Microplastics might already be inside us all: Volvo Ocean Race warns of ‘chemical burden’ coming from waste littering the seas
People might be moved by images of endangered animals but there’s a ‘stronger message’ that danger is coming to harm us
“Yes, we will all be moved by seeing pictures of affected animals, but if we know that it’s coming back to affect us, then it’s a stronger message for everyone,” said VOR sustainability education programme manager Lucy Hunt.
Plastic is the most common type of marine debris found in the ocean. Particles falling under 5mm in length are considered to be microplastics.
Microplastics can be formed via degradation of larger plastics and found in health, beauty or household products, all of which facilitate easy passage through water filtration systems. They are a contributor to the depressingly named “Great Pacific Garbage Patch” and may have wriggled even closer to home: our bodies.
“It’s really important to see if it’s in our blood because microplastics have endocrine disruptors in them and there will be a knock-on effect on our health,” Hunt said.
“DDTs and [personal care products] are in flame retardants and other products and can get into the blood – you can find traces in people,” said VOR sustainability communications officer Robin Clegg. “If you find them in women, you may find traces of these chemicals long before their kids are born. They’re in the system. It’s a chemical burden.”
“Microplastics don’t just get into the sea; they are eaten by animals,” said Clegg. “They are eaten by plants and fish and go up the food chain.
“Then you get them in things like tuna and mackerel, which some of us eat. We need to have more awareness of the impacts that this potentially has on humans.”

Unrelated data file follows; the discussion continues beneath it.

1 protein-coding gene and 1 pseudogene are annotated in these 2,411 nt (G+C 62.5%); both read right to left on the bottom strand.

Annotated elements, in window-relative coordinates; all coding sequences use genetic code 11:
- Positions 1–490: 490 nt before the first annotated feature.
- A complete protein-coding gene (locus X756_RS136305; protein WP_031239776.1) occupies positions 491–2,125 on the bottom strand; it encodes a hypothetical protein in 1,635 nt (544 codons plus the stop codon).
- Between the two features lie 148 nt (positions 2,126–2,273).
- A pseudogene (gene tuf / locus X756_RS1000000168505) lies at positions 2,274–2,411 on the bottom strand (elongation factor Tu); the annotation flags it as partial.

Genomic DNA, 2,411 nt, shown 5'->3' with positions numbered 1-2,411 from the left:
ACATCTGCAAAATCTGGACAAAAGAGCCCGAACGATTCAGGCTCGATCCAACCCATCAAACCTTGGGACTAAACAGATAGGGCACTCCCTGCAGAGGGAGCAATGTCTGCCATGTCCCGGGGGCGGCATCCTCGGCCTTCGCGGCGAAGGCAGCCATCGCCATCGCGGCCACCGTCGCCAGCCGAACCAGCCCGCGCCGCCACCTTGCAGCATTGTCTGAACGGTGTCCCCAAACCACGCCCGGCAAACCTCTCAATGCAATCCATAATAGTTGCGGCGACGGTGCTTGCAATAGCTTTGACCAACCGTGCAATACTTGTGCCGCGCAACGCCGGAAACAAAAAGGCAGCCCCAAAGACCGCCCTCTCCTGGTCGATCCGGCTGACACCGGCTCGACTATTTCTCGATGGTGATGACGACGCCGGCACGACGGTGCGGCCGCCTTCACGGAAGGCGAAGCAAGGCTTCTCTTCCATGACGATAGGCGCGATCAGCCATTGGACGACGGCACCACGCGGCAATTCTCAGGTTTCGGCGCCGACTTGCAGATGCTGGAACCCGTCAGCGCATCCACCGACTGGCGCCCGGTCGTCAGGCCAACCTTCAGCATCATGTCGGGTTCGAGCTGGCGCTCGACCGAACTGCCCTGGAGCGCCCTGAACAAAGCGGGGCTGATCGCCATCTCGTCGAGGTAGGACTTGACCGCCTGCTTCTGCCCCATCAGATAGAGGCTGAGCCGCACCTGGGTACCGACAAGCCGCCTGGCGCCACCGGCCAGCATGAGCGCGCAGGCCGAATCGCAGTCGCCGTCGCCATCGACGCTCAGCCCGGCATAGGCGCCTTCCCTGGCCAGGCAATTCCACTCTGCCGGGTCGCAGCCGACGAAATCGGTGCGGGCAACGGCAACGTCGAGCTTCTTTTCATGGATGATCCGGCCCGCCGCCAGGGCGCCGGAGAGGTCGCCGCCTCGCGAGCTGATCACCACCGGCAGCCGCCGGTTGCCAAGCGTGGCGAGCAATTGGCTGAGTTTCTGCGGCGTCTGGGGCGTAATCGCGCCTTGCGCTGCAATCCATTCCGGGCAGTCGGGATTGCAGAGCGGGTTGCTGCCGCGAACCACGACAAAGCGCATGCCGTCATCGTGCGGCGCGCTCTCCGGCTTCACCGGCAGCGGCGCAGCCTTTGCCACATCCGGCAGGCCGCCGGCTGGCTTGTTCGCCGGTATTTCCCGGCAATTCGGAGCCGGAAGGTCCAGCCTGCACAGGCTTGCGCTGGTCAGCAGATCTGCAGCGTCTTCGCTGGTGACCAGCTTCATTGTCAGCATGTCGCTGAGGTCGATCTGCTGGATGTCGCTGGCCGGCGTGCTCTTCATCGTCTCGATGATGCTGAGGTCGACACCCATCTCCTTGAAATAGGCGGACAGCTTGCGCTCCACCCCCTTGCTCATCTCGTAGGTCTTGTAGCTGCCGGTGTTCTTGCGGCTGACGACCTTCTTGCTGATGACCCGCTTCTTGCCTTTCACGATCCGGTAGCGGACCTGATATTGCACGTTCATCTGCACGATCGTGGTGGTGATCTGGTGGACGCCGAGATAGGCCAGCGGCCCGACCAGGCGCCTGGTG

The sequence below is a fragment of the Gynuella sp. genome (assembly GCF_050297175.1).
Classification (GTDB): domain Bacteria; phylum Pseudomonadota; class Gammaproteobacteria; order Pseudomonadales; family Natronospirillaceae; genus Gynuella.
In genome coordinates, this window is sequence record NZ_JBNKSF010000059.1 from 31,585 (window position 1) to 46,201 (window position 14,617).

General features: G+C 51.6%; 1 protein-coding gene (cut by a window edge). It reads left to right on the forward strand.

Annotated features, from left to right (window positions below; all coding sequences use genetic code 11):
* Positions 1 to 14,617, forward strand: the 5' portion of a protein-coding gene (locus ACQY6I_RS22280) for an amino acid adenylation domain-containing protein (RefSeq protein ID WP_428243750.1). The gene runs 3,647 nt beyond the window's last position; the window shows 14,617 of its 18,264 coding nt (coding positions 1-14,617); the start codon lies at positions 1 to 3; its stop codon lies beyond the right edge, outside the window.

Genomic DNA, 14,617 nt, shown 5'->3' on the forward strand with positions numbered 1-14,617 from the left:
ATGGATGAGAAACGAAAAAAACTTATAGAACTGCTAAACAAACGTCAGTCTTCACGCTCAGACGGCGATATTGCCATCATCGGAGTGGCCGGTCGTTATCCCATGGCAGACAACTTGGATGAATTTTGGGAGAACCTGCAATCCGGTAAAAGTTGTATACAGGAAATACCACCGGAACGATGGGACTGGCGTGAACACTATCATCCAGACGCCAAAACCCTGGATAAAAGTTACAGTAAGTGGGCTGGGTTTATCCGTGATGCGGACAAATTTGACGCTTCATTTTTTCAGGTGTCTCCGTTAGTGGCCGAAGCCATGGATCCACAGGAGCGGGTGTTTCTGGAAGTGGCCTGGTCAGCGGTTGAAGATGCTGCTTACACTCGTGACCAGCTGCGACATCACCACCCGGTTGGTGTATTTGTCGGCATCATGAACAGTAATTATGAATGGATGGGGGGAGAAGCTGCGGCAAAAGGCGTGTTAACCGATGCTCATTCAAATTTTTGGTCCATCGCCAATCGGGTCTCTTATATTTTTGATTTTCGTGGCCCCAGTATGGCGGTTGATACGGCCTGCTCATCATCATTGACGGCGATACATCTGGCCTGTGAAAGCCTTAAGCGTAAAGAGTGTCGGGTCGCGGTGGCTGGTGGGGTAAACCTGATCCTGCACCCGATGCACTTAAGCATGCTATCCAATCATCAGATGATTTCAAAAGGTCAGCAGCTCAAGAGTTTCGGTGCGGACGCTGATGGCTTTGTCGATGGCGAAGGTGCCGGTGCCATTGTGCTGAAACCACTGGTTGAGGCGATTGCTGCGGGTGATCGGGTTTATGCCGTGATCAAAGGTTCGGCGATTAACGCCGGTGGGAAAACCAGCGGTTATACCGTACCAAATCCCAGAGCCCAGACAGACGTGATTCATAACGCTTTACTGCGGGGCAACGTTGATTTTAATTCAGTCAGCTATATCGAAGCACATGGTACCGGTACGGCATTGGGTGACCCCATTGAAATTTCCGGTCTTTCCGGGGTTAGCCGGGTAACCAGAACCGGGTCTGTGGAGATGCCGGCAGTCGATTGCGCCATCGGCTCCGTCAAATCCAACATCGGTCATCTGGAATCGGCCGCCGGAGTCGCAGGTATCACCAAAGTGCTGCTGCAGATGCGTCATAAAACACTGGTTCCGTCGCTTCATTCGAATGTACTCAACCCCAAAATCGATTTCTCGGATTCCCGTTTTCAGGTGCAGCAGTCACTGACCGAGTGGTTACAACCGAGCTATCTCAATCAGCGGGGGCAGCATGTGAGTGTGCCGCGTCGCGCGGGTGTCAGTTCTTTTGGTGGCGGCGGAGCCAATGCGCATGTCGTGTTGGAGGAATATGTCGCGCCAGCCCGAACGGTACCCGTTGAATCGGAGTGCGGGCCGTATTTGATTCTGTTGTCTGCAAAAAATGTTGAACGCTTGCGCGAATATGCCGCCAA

While research is in its infancy, VOR’s sustainability programme has been collaborating with marine scientists to developing a standardised method of collecting and measuring microplastics from its around-the-world race boats.
The field and lab work – more than 30 samples are shipped to Kiel, Germany after each race leg – will in time allow for global comparisons.
“Our data on microplastics shows just how pervasive it is,” said Clegg, who added that VOR will release the Hong Kong leg numbers in the coming months. “Not the same numbers you find in Cape Town or Europe, but drifting down to the Antarctic – places you think are pristine or untouched – we’re finding microplastics.
“I’ve heard from a few sailors that when they came up from Melbourne and up to the beautiful [Great] Barrier Reef, they hit this trail of dirty water and plastic as they went past the Solomon Islands.”
Hunt recalled skipper and ocean advocate Emily Penn’s presentation at the race’s start in Alicante, Spain.
Governments around the world have been alerted and change appears to be on the way.
The UK banned microbeads – even smaller polyethylene plastics found in personal care products – in January, and president Barack Obama signed the Microbead Free Waters Act in 2015.
In 2016, France became the first country to ban all plastic plates, cups and cutlery, and want to phase out plastics by 2025.
Earlier this month, the Hong Kong government Environmental Protection Department revealed plans for a HK$20 million fund for upgrading plastic recycling facilities and – on a smaller scale – will ban the sale of single-use plastic bottles in all government premises next month.
“All these measures help to build up the crescendo of support for the movement to get rid of plastics,” said Clegg.
“We’re building a knowledge base for everyone. We’re kind of a catalyst rather than a change agent. At the same time, we’re trying to minimise our footprint as we go around the world as well.”